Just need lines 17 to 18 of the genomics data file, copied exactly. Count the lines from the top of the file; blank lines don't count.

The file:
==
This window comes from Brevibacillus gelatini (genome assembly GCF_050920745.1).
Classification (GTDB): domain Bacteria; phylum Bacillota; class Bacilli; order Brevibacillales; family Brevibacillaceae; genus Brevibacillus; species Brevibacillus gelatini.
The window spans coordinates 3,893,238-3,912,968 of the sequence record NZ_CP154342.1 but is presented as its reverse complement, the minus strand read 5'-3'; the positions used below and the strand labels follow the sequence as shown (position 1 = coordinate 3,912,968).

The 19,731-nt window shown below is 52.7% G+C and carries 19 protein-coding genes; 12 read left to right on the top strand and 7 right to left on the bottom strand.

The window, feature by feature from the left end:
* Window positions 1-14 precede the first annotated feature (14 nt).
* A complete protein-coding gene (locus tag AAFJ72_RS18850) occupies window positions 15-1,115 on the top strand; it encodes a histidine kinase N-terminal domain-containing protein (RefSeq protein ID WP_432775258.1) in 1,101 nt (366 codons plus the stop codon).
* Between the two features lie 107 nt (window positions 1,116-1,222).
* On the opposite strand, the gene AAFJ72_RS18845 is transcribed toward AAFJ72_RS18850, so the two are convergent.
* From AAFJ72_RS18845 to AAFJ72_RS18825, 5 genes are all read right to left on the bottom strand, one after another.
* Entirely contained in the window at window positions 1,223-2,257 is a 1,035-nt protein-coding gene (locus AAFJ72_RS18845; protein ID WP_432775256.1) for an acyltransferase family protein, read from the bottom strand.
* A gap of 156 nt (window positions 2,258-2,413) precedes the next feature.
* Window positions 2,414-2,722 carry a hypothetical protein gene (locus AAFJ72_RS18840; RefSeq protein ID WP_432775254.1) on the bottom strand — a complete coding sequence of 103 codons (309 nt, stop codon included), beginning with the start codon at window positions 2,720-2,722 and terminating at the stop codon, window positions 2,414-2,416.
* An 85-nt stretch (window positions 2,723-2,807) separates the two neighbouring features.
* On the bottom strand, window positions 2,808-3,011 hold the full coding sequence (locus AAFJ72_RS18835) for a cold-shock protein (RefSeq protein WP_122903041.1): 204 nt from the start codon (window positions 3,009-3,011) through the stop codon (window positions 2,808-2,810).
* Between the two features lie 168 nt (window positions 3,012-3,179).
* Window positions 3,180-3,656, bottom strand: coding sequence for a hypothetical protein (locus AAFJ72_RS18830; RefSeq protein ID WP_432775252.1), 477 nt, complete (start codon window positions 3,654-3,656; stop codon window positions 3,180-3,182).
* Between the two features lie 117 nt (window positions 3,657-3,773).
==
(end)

* Window positions 3,180-3,656, bottom strand: coding sequence for a hypothetical protein (locus AAFJ72_RS18830; RefSeq protein ID WP_432775252.1), 477 nt, complete (start codon window positions 3,654-3,656; stop codon window positions 3,180-3,182).
* Between the two features lie 117 nt (window positions 3,657-3,773).